POST 19: COPACABANA (At the Copa) (REMIX)
“Without patience, we will learn less in life. We will see less. We will feel less. We will hear less. Ironically, rush and more usually mean less.” Mother Teresa
In 1931, Mother T. taught at an all girl’s school that was surrounded by a slum called Moti Jhil, filled with poor and starving people. She spent many of her Saturdays ministering to the residents of Moti Jhil. This was her life for fifteen years, teaching and seeing this sea of desperation beyond.
So the seeds of Mother T.’s work among the poorest of the poor were fermenting at the same time, a world away, as Dietrich Bonhoeffer, after filling his heart with jazz, blues and black spirituals, would return to Germany to teach at the University of Berlin and later become a leader in the anti-Nazi resistance. The time from when he went to New York City to his death was a journey of fifteen years.
I spent a little over one year in Colombia but it would change the trajectory of my life. It confirmed my desire to go to seminary. Early on I met a gentle, kind-hearted Chilean with a love for music, named Benjamin. Benjamin was studying for his degree in accounting but active in the Presbyterian Church in Colombia. He patiently taught me Spanish, I taught him English. We fell in love and by the end of the year we got married.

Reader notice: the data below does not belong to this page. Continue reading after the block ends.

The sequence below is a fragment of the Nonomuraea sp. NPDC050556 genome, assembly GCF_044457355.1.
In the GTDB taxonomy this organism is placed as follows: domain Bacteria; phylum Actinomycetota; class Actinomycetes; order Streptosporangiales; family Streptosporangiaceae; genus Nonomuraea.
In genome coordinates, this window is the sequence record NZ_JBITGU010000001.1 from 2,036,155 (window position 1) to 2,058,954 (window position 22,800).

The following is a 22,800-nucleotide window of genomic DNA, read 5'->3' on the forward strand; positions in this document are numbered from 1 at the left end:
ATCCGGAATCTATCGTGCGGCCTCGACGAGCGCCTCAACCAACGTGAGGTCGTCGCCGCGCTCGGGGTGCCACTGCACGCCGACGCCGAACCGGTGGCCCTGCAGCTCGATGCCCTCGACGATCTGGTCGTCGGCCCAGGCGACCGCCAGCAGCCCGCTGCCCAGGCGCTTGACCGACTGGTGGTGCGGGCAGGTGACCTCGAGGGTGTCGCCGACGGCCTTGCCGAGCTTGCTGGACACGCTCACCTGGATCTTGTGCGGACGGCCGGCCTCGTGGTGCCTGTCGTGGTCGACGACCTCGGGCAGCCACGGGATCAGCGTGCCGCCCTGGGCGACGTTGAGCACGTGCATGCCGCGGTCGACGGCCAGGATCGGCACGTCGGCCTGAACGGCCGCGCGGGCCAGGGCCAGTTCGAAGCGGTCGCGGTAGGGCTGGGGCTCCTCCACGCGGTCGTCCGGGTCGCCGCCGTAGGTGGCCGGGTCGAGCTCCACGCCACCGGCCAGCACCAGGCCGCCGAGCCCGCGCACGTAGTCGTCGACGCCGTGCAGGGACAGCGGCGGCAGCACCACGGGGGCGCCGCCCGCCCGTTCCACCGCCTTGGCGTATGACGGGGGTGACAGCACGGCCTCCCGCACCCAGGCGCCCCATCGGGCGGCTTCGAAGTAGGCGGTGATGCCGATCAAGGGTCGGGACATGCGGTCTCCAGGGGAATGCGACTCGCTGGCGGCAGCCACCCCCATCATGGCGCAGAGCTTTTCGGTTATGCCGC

Thanks to Benjamin, I was captivated by the poetry of Pablo Neruda and Gabriella Mistral. Spanish songs like “Hay Amor” by Bronx-born salsa singer Victor Manuel and even the 1972 hit, “Eres Tu” (https://www.youtube.com/watch?v=naAC37W42ro) by Mercedades became Spanish versions for my Barry fix. It was like trying to get a decent bagel outside New York City. You end up usually settling for those frozen hockey pucks sold by Sara Lee, instead of the real deal from Absolute Bagel or even Bagel Boy in New York City. “Hay Amor” was a remarkable stand-in, but never replaced “Even Now” or “One Voice.”
I was learning Spanish, had my brother Chris’ guitar, and I can’t tell you how many key changes I managed to cover by the time the song was over. I can assure you I invented more keys than a hardware store carries. And I probably made up a few as well, like Q flat. I was just happy to have a piece of Chris with me on my adventures. I think he would like that. As a result of working in Colombia, I determined to find a program that combined ministry and social work. The visions of the poor would not forsake me and I just didn’t know which direction this wheel was turning.
I found the perfect program near my old stomping grounds: right in Manhattan.
Give the gift of music to the next generation through donations to:
The Manilow Music Project
8295 South La Cienega Boulevard
Inglewood, CA 90301
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